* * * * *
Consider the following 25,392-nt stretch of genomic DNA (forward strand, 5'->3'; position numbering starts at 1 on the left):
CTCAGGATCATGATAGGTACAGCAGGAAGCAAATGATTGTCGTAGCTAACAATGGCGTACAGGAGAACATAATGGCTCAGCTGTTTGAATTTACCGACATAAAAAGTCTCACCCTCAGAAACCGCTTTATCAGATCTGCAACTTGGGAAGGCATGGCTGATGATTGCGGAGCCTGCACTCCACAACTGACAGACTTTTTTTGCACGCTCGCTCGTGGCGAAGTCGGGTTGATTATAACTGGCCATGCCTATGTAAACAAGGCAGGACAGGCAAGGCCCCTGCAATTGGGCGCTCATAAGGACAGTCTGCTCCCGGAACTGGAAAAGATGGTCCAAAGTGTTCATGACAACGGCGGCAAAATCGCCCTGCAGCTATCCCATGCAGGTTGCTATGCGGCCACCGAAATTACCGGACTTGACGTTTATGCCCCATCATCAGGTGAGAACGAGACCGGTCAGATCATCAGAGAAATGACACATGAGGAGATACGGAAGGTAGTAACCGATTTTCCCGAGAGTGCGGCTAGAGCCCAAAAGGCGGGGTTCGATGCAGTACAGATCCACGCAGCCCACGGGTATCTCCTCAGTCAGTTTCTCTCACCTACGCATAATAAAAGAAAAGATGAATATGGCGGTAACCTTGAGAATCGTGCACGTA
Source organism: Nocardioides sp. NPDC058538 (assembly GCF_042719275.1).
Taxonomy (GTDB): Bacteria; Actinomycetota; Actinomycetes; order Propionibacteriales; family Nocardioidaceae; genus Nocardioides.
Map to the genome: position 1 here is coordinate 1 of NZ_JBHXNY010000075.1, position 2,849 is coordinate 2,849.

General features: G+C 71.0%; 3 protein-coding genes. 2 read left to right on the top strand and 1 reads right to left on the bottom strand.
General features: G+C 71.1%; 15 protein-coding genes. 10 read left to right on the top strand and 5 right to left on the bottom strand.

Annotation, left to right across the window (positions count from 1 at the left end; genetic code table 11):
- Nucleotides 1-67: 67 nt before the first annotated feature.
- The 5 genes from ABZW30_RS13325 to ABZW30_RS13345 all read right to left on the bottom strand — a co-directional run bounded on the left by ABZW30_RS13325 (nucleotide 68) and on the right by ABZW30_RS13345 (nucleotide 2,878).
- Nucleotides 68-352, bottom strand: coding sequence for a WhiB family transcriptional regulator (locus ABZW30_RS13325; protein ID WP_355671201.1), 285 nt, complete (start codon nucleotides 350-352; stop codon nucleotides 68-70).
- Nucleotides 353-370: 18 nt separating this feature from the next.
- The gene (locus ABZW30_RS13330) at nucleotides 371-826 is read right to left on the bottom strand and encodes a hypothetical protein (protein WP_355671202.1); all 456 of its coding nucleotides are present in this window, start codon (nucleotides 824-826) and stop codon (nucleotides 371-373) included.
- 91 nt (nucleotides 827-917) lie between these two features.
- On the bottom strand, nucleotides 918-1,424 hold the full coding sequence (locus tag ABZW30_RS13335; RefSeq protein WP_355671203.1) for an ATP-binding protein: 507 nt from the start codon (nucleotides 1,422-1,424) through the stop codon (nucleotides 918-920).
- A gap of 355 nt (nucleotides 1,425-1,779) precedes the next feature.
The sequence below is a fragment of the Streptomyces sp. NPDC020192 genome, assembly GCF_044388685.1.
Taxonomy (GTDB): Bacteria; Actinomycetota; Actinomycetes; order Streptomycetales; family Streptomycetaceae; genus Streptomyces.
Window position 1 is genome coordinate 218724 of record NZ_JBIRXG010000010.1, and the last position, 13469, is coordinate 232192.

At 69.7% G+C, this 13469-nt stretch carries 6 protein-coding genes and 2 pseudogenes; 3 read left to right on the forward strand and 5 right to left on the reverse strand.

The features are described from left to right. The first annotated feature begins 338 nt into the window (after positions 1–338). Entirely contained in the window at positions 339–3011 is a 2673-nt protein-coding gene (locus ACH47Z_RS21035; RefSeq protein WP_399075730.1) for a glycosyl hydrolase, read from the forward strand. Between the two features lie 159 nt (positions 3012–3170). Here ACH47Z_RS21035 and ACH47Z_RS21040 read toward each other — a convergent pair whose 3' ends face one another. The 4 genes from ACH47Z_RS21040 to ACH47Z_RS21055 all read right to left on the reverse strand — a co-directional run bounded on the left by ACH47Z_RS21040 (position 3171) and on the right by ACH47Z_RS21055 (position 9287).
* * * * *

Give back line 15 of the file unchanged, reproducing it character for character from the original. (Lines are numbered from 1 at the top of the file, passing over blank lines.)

- On the bottom strand, nucleotides 918-1,424 hold the full coding sequence (locus tag ABZW30_RS13335; RefSeq protein WP_355671203.1) for an ATP-binding protein: 507 nt from the start codon (nucleotides 1,422-1,424) through the stop codon (nucleotides 918-920).